Locker room cameras still lacking fans Forty Under 40: John Shea Forty Under 40: Pete Vlastelica Forty Under 40: Damani Leech 15 rounds with ‘Rocky’ musical NFL warms up to variable pricing Forty Under 40: Andrew Lustgarten Forty Under 40: Nate Appleman People: Executive transactions Forty Under 40: Bess Barnes
SBJ/June 10-16, 2013/People and Pop CulturePrint All
Allegheny College promoted Mandy Prusia to associate director of athletics and recreation for compliance and operations.
Brigham Young University hired Cody Fueger as director of basketball operations. Fueger was director of basketball operations at Utah State University.
Delta State University promoted Ronnie Mayers to director of athletics and aquatics.
Dan Cetrone resigned from the positions of Greensboro College athletic director and men’s lacrosse coach.
High Point University promoted Bryan Norris to assistant athletic director for development and named Taylor Blakely director of marketing. Blakely was assistant director of marketing at Ohio University.
Ithaca College named Susan Bassett director of intercollegiate athletics and recreational sports. Bassett was director of athletics, physical education, and recreation at Carnegie Mellon University.
Midland University named Dave Gillespie athletic director. Gillespie was activities director at Lincoln Southwest High School.
Temple University named Pat Kraft deputy athletic director. Kraft was executive senior associate athletic director at Loyola University Chicago.
The University of Detroit Mercy named Robert Vowels athletic director. Vowels was vice president of membership and student-athlete affairs for the NCAA.
The University of Montana Western promoted Ryan Nourse to athletic director, effective July 1.
Tim Van Alstine resigned from the position of Western Illinois University athletic director.
Delaware North Cos. Gaming & Entertainment named E. Brian Hansberry president. Hansberry was chief operating officer for Agua Caliente Casino Resort Spa.
Sun Life Stadium named Jorge Naranjo senior director of events and sales.
The Miami Dolphins promoted Anthony Hunt to director of pro scouting, Joe Schoen to assistant director of college scouting, Adam Engroff to national scout and Cody Rager to West Coast area scout.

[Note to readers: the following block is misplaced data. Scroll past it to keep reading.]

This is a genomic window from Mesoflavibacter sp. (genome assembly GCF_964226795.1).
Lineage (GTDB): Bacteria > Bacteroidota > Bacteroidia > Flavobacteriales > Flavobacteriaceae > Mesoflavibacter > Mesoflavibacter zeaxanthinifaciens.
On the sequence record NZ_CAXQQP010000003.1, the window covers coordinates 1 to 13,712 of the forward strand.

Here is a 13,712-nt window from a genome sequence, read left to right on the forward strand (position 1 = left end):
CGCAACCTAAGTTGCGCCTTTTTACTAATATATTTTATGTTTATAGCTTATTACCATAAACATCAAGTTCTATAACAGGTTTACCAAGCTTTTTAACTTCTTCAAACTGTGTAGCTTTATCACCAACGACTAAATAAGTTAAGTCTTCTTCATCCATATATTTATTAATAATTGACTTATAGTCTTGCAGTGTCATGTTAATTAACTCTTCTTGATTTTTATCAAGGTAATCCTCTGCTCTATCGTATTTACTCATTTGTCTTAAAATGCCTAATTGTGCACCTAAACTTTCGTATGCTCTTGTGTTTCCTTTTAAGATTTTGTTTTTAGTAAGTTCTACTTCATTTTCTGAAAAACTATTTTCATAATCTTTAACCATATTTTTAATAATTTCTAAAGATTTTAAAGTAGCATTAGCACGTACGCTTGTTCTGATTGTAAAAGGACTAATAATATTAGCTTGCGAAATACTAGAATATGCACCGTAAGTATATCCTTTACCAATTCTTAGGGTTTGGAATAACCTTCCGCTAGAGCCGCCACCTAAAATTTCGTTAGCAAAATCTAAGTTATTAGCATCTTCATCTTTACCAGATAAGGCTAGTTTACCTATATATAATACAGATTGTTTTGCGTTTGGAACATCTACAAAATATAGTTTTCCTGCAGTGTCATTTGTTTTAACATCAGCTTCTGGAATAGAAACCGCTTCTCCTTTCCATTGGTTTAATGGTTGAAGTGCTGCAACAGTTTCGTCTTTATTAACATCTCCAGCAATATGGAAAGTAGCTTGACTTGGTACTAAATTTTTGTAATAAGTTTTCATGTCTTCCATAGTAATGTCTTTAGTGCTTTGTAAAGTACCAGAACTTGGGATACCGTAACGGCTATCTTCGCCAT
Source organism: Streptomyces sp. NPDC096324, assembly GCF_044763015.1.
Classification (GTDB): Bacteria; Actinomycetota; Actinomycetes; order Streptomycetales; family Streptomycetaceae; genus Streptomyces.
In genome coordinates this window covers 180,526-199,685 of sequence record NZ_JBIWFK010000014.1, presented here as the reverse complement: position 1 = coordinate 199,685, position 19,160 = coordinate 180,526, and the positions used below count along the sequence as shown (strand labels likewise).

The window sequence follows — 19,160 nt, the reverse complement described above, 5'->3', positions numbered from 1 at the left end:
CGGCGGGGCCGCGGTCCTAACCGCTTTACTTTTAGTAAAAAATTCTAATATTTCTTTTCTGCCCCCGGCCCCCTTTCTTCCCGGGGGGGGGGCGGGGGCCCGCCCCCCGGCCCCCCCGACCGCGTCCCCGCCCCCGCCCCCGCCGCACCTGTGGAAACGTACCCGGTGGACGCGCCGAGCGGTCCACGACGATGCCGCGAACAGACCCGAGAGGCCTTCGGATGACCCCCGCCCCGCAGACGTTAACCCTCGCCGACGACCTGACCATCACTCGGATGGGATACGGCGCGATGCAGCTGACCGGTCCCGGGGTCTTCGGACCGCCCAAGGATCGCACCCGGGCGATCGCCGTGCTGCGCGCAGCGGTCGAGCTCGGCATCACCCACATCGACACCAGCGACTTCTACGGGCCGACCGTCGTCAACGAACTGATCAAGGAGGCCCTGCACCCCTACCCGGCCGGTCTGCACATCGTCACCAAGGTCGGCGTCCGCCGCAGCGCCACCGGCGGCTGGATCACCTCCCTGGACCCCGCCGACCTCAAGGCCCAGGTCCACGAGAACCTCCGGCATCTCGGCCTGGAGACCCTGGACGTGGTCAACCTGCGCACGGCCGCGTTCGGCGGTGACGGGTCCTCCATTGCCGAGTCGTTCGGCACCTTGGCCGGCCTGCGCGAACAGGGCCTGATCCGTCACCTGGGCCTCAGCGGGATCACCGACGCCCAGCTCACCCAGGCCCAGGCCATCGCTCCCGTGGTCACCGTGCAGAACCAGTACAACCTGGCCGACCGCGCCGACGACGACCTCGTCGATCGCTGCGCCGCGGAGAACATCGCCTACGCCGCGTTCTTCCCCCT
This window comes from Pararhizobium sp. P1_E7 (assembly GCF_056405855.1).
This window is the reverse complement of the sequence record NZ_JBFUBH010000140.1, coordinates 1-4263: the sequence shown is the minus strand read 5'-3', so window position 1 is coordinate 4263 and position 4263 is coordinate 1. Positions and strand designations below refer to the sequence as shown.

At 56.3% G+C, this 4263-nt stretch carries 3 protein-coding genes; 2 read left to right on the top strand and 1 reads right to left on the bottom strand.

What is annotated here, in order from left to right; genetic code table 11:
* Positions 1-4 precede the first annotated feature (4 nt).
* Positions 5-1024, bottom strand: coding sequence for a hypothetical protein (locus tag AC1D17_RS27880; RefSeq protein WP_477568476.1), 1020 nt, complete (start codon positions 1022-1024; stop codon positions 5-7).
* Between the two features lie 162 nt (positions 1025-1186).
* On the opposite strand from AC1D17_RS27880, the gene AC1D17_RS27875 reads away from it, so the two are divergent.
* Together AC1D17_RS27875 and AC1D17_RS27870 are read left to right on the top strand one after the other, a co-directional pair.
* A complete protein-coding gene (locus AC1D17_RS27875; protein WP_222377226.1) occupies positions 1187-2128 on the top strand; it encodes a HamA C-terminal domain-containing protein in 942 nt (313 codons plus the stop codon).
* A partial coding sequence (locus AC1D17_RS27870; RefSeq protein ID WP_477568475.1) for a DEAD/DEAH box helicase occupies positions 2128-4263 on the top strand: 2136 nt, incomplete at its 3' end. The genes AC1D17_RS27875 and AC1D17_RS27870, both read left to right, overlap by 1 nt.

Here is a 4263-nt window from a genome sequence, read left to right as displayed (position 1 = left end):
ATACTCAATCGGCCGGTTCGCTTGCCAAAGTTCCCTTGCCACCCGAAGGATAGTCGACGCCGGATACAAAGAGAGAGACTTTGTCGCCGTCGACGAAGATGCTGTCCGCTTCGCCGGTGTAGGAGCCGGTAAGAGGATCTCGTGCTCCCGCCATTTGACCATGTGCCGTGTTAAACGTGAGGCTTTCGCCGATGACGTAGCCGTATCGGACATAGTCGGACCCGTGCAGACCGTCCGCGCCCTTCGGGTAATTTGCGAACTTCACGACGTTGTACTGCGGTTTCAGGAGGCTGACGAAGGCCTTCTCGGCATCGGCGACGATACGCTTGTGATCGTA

The Ottawa CFL franchise named Brock Sunderland assistant general manager. Sunderland was college scout for the New York Jets.
OB Sports Golf Management named Tom Colceri to vice president of business development. Colceri was director of sales for DMB Associates’ Silverleaf Club.
The Colorado Avalanche named Patrick Roy coach and vice president of hockey operations. Roy was coach and general manager of the Quebec Remparts.
GroupM ESP hired Jason Blake as vice president, Kacey Cisca as account manager, and Vanessa Bekono as executive associate.
Home Team Marketing hired Kenyon Rasheed as account executive.
Property Consulting Group hired Laura Waters-Brown as innovation specialist and Bill Nichols as director of strategic partnerships.
MP & Silva named Peter Hutton chief operating officer. Hutton was the managing director of ESPN Star Sports.
NBC Universal named Cherie Cohen senior vice president of cable advertising sales. Cohen was vice president of multimedia sales for ESPN.
Fox Sports named Bill Dallman vice president and news director for Fox Sports 1, effective July 1. Dallman was vice president and news director for Fox affiliate KMSP-TV in Minneapolis-St. Paul.
Sunrise Sports and Entertainment promoted Steve Ziff, Matthew Sacco and Ryan McCoy to senior vice president positions.
The New Orleans Saints and New Orleans Pelicans hired Doug Tatum as executive director of digital media. Tatum was lead sports editor for The Times-Picayune.
Sporting Goods and Apparel
LaCrosse Footwear named Robert Sasaki president. Sasaki was a finance executive for Nike.
Volcom named Mandy Fry vice president of the women’s division. Fry was senior design director for Billabong.
Peter Millar named Mark Jesness sales executive for Northern California and Nevada.
The U.S. Tennis Association named Dan Faber executive director of USTA Serves. Faber was the executive director for the National Junior Tennis League of Trenton (N.J.).